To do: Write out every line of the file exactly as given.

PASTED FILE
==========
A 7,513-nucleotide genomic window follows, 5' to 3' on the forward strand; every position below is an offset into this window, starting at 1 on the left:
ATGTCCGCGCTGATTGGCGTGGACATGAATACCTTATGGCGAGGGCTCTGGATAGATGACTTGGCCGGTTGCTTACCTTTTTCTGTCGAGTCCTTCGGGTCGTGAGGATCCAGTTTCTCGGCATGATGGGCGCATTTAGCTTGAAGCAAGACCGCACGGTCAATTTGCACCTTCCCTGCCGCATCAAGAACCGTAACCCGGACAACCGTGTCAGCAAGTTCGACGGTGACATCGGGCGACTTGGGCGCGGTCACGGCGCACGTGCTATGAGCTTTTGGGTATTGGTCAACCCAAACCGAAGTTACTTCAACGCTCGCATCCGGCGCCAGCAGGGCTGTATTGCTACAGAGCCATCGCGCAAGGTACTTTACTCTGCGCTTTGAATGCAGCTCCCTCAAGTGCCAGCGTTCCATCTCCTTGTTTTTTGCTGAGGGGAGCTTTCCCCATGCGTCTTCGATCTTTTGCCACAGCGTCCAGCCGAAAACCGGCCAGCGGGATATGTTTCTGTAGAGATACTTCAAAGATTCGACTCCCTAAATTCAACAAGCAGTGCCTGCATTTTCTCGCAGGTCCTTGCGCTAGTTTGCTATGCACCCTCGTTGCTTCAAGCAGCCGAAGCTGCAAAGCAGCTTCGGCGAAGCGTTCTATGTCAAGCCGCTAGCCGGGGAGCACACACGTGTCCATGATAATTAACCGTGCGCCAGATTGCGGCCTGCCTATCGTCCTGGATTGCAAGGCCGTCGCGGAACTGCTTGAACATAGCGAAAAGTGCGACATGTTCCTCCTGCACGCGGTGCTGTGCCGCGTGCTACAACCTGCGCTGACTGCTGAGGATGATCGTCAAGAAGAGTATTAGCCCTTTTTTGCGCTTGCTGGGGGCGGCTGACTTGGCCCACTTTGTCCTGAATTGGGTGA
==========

A 7,513-nucleotide genomic window follows, 5' to 3' on the forward strand; every position below is an offset into this window, starting at 1 on the left:
ATGTCCGCGCTGATTGGCGTGGACATGAATACCTTATGGCGAGGGCTCTGGATAGATGACTTGGCCGGTTGCTTACCTTTTTCTGTCGAGTCCTTCGGGTCGTGAGGATCCAGTTTCTCGGCATGATGGGCGCATTTAGCTTGAAGCAAGACCGCACGGTCAATTTGCACCTTCCCTGCCGCATCAAGAACCGTAACCCGGACAACCGTGTCAGCAAGTTCGACGGTGACATCGGGCGACTTGGGCGCGGTCACGGCGCACGTGCTATGAGCTTTTGGGTATTGGTCAACCCAAACCGAAGTTACTTCAACGCTCGCATCCGGCGCCAGCAGGGCTGTATTGCTACAGAGCCATCGCGCAAGGTACTTTACTCTGCGCTTTGAATGCAGCTCCCTCAAGTGCCAGCGTTCCATCTCCTTGTTTTTTGCTGAGGGGAGCTTTCCCCATGCGTCTTCGATCTTTTGCCACAGCGTCCAGCCGAAAACCGGCCAGCGGGATATGTTTCTGTAGAGATACTTCAAAGATTCGACTCCCTAAATTCAACAAGCAGTGCCTGCATTTTCTCGCAGGTCCTTGCGCTAGTTTGCTATGCACCCTCGTTGCTTCAAGCAGCCGAAGCTGCAAAGCAGCTTCGGCGAAGCGTTCTATGTCAAGCCGCTAGCCGGGGAGCACACACGTGTCCATGATAATTAACCGTGCGCCAGATTGCGGCCTGCCTATCGTCCTGGATTGCAAGGCCGTCGCGGAACTGCTTGAACATAGCGAAAAGTGCGACATGTTCCTCCTGCACGCGGTGCTGTGCCGCGTGCTACAACCTGCGCTGACTGCTGAGGATGATCGTCAAGAAGAGTATTAGCCCTTTTTTGCGCTTGCTGGGGGCGGCTGACTTGGCCCACTTTGTCCTGAATTGGGTGA